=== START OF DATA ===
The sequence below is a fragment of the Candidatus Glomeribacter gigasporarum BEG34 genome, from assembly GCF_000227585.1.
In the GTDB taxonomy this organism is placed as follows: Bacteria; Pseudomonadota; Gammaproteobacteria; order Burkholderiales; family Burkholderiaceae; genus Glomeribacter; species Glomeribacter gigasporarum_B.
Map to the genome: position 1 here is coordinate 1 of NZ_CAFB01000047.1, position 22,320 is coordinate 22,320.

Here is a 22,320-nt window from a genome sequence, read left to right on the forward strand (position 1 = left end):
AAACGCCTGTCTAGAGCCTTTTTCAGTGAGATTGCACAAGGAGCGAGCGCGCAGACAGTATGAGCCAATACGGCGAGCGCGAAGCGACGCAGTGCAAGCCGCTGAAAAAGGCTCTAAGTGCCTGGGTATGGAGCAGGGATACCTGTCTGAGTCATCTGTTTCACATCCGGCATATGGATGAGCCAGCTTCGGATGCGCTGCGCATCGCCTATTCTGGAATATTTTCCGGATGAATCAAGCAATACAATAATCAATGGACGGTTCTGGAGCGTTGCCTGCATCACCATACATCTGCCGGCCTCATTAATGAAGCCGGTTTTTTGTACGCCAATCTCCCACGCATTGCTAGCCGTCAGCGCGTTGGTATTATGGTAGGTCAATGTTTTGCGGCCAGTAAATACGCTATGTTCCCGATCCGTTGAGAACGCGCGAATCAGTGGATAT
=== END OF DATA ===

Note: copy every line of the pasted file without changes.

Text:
The sequence below is a fragment of the Candidatus Glomeribacter gigasporarum BEG34 genome, from assembly GCF_000227585.1.
In the GTDB taxonomy this organism is placed as follows: Bacteria; Pseudomonadota; Gammaproteobacteria; order Burkholderiales; family Burkholderiaceae; genus Glomeribacter; species Glomeribacter gigasporarum_B.
Map to the genome: position 1 here is coordinate 1 of NZ_CAFB01000047.1, position 22,320 is coordinate 22,320.

Here is a 22,320-nt window from a genome sequence, read left to right on the forward strand (position 1 = left end):
AAACGCCTGTCTAGAGCCTTTTTCAGTGAGATTGCACAAGGAGCGAGCGCGCAGACAGTATGAGCCAATACGGCGAGCGCGAAGCGACGCAGTGCAAGCCGCTGAAAAAGGCTCTAAGTGCCTGGGTATGGAGCAGGGATACCTGTCTGAGTCATCTGTTTCACATCCGGCATATGGATGAGCCAGCTTCGGATGCGCTGCGCATCGCCTATTCTGGAATATTTTCCGGATGAATCAAGCAATACAATAATCAATGGACGGTTCTGGAGCGTTGCCTGCATCACCATACATCTGCCGGCCTCATTAATGAAGCCGGTTTTTTGTACGCCAATCTCCCACGCATTGCTAGCCGTCAGCGCGTTGGTATTATGGTAGGTCAATGTTTTGCGGCCAGTAAATACGCTATGTTCCCGATCCGTTGAGAACGCGCGAATCAGTGGATAT